Research from scientists with the DOE’s Argonne National Laboratory, the University of Illinois and the International Food Policy Research Institute in Washington, D.C. – who collected and analyzed data from worldwide field observations of major land use change from cropland, grassland and forests to land producing biofuel feedstocks – demonstrates the huge carbon sequestration capabilities of energy grasses, tree systems and even corn. The maintenance of healthy North American forests, for example, puts forest trimmings to good use while also reducing carbon emissions that can emanate from dying trees or forest fires.

Critical to maintaining and accelerating the success of bioenergy are the policies that promote its development. For example, Congress is negotiating an energy bill that proposes biomass be deemed “carbon neutral,” recognizing that sustainably produced and managed biomass can offer valuable clean energy contributions and important carbon sequestration services to mitigate climate change. The designation would offer harmony to what are currently 13 different definitions of biomass in various laws and regulations, and allow for the full potential of bioenergy solutions.

The 25x’25 Alliance commends the sector for its contributions and encourages all to learn more about bioenergy. But efforts must extend beyond a single day. The work must be sustained to convince policy makers and regulators that bioenergy can help bring about an energy future that creates jobs, improves our air and water, and strengthens our energy security.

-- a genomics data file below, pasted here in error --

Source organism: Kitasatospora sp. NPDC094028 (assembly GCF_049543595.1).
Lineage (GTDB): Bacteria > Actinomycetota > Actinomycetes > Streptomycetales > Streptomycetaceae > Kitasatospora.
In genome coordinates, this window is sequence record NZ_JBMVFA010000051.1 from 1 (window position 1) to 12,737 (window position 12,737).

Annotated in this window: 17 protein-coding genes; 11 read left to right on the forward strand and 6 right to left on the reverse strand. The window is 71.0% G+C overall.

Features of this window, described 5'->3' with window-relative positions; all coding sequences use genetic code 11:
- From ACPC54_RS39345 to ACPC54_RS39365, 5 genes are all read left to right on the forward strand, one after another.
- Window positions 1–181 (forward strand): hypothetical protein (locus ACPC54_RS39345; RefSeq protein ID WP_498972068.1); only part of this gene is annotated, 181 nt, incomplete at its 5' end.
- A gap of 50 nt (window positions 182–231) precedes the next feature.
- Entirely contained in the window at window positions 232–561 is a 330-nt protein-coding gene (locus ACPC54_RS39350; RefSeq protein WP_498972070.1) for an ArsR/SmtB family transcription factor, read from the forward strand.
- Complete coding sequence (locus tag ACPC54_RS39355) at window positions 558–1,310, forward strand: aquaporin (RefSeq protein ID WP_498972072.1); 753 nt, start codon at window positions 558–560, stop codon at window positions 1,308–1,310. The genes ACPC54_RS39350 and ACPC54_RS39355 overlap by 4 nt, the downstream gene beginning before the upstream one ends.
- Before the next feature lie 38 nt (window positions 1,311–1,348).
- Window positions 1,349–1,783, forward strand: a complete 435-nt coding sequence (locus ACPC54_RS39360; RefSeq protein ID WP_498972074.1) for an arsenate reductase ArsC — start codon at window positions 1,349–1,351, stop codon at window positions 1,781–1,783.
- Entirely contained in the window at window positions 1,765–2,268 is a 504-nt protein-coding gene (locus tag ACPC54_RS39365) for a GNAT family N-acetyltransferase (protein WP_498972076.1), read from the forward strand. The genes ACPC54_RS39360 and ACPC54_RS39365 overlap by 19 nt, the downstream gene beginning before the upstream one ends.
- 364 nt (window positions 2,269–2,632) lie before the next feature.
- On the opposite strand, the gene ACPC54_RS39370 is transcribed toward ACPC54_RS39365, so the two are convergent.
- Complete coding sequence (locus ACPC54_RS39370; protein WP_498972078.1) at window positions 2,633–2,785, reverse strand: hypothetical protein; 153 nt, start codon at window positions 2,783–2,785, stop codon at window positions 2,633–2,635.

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Renewable Energy Generates Billions for Rural America

A report published last week by Bloomberg New Energy Finance (BNEF), an investment research arm of Bloomberg news service, highlights a principle that 25x’25 has been preaching since its origins in 2004: Renewable energy offers farmers, ranchers, forestland owners and rural communities huge income opportunities.

Focusing principally on wind energy, the BNEF analysis says more than $100 billion has been invested by companies in low-income counties, where some 70 percent of the nation’s wind farms are located. Alex Morgan, North American wind energy analyst at BNEF, says that by 2030, rural landowners will receive up to $900 million a year from wind developers for land leases.

The projections from BNEF build off of data released earlier this year by the American Wind Energy Association (AWEA). The data showed U.S. wind farms currently pay more than $220 million a year to farming families and other rural landowners, and more than $156 million of that is going to landowners in counties with below-average incomes. Those lease payments range from $3,000 to $6,000 per megawatt of installed capacity, along with payments for power line easements, road rights-of-way, or royalties based on the project’s annual revenues.

These payments not only better the lives of farmers, ranchers and forestland owners – in some cases, says AWEA, they allow producers to keep their family farms, giving owners the chance to pass their operations on to the next generation – they also help boost local tax revenues that allow rural counties to renovate roads, build schools and update infrastructure, as well as pay down debt. An Oklahoma State Chamber analysis released last year shows that owners of wind farms will pay some $1 billion in ad valorem taxes over the projects’ 40-year life span.